Future cell phones to recharge from air after rain?
Researchers from Massachusetts Institute of Technology (MIT) have come up with a simple device that – not without some improvements – could power electronic devices with ‘green’ energy.
The study by postdoctoral scholar Nenad Miljkovic, Associate Professor of Mechanical Engineering Evelyn Wang, and two others was published online in the journal Applied Physics Letters.
The new technology functions on a basic physical principle: water condenses and jumps away from certain kinds of surfaces, called hydrophobic as they repel water, and is attracted to other ones, hydrophilic. The beauty of this subtle process is emphasized by its name: the Lotus effect.
The generator, which is able to get electricity out of thin air, is comprised of two arrays of metal plates, with water droplets moving from hydrophobic to hydrophilic surfaces. Jumping like kangaroos that bring charge from one plate to another, water droplets create charge difference that can be harnessed to provide power.
Although the initial tests involved copper plates, any conductive metal would do, including cheaper aluminum, said Milijkovic.
Furthermore, the scientists claim, the device has a side benefit: the system could also produce clean drinking water.
“Water will condense out from the atmosphere, it happens naturally,” Milijkovic told MIT. “The atmosphere is a huge source of power, and all you need is a temperature difference between the air and the device.”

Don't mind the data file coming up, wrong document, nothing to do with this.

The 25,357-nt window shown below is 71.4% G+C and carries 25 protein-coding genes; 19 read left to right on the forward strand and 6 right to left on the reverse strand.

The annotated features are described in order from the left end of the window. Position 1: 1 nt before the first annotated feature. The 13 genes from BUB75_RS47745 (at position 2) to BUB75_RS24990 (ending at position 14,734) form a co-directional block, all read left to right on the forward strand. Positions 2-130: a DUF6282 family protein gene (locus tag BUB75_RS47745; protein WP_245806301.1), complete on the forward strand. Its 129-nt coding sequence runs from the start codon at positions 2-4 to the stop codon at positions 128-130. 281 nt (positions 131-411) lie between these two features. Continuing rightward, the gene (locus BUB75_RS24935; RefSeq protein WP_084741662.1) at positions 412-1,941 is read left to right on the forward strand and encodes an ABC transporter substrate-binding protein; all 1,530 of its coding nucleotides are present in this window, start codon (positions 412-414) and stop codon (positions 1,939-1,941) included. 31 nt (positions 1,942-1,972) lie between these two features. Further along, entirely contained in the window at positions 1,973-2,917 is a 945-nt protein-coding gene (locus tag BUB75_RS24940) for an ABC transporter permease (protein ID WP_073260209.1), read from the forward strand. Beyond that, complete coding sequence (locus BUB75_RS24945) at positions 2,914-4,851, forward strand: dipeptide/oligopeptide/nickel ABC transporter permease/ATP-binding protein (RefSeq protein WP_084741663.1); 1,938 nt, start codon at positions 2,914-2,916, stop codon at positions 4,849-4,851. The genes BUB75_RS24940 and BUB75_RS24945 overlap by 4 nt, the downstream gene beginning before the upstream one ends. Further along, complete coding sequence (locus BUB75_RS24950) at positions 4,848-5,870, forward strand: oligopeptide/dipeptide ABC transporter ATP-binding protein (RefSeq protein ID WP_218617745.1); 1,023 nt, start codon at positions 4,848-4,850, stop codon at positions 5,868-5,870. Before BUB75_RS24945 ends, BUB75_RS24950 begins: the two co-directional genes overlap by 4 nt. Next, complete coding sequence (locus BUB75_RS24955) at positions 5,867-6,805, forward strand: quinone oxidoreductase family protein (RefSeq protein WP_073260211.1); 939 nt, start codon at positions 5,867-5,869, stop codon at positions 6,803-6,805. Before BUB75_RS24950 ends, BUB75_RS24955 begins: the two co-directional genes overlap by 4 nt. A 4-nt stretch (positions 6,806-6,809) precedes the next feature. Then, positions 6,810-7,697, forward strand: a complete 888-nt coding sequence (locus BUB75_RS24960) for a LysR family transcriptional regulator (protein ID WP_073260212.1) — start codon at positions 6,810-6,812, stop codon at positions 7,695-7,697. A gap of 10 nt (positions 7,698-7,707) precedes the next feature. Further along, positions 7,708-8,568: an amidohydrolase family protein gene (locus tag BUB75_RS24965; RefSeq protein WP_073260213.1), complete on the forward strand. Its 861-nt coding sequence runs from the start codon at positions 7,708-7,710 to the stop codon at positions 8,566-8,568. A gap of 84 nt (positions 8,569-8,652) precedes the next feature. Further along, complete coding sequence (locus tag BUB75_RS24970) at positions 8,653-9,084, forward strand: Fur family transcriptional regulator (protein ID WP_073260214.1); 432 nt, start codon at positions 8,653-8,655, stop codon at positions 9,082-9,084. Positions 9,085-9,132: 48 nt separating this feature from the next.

However, some constraints are inevitable. A cave or river would be ideal, as the device requires a humid environment, and a source of temperatures should be colder than the surrounding air.
Though the amount of power produced in initial testing was really small – just 15 picowatts, or trillionths of a watt, per square centimeter of metal plate – scientists are quite positive about the outcome. Miljkovic says the process could easily be upgraded to achieve at least 1 microwatt, or millionth of a watt, per square centimeter.
According to calculations, it would take 12 hours to fully charge a mobile phone at such an energy production rate – and one would need a device with proportions of a cube measuring about 50cm per side. This could be a good result for people in remote areas, who may have few alternatives.
The latest finding is based on another MIT discovery. Back in 2013, researchers found out that when water droplets spontaneously jump away from superhydrophobic surfaces during condensation, they can gain electric charge in the process. Initially, the team tried to develop an improved heat-transfer surface that could work as a condenser, but over the course of the year they turned from power plants to much more compact devices.
Chuanhua Duan, an assistant professor of mechanical engineering at Boston University who was not involved in this research, said, “Getting power from a condensation process is definitely a novel idea, as condensation is mainly used for thermal management.”